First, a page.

In the face of declining revenue, Peoria city staff has proposed a net cut of 11 workers to help balance the 2018 budget.
At last Tuesday night’s council meeting, American Federation of State, County and Municipal Employees Union spokesman Tim Lavelle asked the council to review the effectiveness of past personnel cuts.
“We would ask the city council to consider thinking outside the box and look at all the services that have previously been performed by AFSCME members to see if those projected savings were realized,” Lavelle said.
Lavelle says the number of AFSCME members has been cut from 201 to 116 in the last seven years.
There are at least two Peoria City Council members who are not ready to cut a fire truck from service as part of tightening the city budget.
City staff has recommended cutting fire truck 14, which is housed at the fire station along Northmoor Road. It would save more than a million dollars from next year’s budget.
Councilman Jim Montelongo says that would reduce firefighting capability to just one truck in that area. “The number of public facilities we have, both churches, schools, senior living places, right there on Northmoor. I don’t understand I guess how that would make sense to decommission that truck.”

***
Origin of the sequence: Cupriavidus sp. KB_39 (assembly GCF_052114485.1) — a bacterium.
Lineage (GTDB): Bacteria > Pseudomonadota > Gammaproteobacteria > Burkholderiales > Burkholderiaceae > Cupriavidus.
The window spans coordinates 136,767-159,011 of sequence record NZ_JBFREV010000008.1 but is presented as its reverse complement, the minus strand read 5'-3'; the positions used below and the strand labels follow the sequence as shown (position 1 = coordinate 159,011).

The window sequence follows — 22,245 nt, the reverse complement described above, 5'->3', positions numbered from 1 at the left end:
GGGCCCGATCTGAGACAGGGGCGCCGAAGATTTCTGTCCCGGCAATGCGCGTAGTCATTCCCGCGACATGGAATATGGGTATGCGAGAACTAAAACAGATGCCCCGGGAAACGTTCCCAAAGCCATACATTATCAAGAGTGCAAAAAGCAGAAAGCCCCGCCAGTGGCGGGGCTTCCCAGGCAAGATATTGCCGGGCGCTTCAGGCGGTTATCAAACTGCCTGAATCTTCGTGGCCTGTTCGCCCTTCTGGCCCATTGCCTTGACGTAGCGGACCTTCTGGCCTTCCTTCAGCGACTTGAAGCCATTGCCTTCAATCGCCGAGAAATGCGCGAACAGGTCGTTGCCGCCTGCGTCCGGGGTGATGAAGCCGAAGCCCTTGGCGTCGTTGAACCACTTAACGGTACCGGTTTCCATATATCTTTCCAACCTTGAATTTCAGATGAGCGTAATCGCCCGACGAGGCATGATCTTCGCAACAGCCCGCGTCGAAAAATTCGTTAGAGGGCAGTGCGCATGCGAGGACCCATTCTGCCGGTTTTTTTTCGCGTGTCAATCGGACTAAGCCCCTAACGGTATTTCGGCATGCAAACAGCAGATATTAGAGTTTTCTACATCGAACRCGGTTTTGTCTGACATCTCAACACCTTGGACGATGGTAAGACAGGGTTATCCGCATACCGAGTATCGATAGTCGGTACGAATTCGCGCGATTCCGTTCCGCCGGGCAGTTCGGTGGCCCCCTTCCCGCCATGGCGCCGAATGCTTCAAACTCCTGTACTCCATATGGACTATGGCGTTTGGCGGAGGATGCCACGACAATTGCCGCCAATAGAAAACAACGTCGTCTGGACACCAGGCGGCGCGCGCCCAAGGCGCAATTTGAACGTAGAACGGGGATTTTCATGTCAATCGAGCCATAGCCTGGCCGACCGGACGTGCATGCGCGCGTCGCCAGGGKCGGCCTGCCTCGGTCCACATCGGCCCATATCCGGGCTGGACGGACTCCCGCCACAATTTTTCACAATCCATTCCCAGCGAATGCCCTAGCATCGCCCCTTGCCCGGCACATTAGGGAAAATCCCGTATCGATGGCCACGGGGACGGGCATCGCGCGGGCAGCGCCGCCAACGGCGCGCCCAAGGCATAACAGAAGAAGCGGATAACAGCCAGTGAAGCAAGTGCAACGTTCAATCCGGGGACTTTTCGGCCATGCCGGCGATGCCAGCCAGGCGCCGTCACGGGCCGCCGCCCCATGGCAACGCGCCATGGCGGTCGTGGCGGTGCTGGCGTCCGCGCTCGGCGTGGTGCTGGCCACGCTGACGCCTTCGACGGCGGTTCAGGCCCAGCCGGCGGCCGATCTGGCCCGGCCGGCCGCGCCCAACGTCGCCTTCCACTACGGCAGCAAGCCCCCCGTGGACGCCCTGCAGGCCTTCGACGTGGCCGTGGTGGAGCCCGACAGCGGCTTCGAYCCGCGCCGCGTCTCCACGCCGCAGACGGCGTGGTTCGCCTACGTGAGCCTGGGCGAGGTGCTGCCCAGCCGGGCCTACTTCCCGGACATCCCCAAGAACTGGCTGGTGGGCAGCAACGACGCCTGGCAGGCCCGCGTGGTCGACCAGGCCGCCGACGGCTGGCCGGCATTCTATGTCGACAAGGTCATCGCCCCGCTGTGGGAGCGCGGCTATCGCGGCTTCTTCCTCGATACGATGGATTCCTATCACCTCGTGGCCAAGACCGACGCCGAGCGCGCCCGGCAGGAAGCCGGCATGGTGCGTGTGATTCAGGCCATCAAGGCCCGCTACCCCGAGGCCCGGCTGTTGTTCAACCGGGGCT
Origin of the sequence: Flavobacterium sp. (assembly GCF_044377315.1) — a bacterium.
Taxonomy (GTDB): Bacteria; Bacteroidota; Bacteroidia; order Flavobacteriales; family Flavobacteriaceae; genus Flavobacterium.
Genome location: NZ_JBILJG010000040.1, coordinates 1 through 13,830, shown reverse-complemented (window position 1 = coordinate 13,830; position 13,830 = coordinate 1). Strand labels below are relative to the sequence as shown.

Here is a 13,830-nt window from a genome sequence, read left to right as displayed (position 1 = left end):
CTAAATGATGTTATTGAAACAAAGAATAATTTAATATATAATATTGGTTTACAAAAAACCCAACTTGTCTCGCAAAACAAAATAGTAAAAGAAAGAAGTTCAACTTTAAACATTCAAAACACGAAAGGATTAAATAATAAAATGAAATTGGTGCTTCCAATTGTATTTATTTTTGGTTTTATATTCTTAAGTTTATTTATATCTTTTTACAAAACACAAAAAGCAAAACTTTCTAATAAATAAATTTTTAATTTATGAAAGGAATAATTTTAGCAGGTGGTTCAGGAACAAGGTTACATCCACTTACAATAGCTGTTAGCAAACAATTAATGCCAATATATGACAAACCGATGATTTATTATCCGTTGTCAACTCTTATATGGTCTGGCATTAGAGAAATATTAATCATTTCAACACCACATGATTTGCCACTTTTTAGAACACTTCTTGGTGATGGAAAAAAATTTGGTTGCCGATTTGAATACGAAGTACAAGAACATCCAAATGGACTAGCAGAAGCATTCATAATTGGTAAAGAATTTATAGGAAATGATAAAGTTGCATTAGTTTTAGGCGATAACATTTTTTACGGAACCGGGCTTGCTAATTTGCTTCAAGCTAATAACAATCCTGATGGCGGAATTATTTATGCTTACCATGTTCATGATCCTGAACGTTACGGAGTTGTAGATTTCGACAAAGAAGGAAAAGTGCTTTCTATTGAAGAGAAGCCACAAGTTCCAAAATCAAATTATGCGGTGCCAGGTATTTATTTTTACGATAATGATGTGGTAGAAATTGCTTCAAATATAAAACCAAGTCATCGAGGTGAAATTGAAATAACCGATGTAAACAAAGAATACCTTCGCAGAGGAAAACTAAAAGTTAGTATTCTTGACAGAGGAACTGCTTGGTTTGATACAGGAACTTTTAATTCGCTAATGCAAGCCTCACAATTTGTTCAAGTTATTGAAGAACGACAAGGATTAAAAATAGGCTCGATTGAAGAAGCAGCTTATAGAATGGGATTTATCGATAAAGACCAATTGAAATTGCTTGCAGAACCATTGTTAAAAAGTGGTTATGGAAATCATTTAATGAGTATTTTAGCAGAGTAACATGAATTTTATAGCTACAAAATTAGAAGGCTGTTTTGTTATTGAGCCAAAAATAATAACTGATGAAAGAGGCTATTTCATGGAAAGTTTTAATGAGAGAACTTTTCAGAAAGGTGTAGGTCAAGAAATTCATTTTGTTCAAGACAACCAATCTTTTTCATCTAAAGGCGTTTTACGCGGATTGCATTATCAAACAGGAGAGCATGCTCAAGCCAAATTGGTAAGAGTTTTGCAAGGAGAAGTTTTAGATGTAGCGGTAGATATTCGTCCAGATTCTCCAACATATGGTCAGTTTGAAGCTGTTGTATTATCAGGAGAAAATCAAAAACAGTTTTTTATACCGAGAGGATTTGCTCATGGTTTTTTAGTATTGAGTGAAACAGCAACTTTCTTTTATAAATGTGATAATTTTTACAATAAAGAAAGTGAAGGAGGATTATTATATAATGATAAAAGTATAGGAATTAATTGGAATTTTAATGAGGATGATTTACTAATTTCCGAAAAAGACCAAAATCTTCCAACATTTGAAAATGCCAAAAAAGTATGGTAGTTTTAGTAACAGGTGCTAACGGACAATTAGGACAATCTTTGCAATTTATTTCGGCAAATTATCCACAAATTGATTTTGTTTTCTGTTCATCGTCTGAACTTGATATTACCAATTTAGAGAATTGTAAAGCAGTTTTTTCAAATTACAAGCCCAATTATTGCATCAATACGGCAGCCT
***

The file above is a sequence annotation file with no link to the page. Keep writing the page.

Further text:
Councilman Chuck Grayeb was more direct in his criticism of the proposed cut. “I will not vote for any budget that decommissions a fire engine. I’m laying my cards on the table tonight.”
The council is scheduled for a final vote on the 2018 budget in November.
The Peoria City Council approved two recreational projects.
The council first annexed property at Grange Hall Road and then approved a special use for an outdoor facility with mini-golf, dune buggies and go-carts.
Community development director Ross Black says the developer has agreed to limit noise levels to 85 decibels at 50 feet. “It’s 900 feet from this subject property to the closest residential properties which are in unincorporated Peoria County. They’re not in the city of Peoria.”
The council also approved funding for an indoor recreation complex at 927 SW Washington in the Warehouse District.
Assistant city manager Chris Setti says the city will use Tax Increment Financing money to loan the developer $360,000. “Taking a look at what we believe their future property taxes will be and then providing them with, rather than a rebate year after year, an advance upfront.”
Setti says the incremental increase in property taxes will be sufficient to pay back the city’s advance.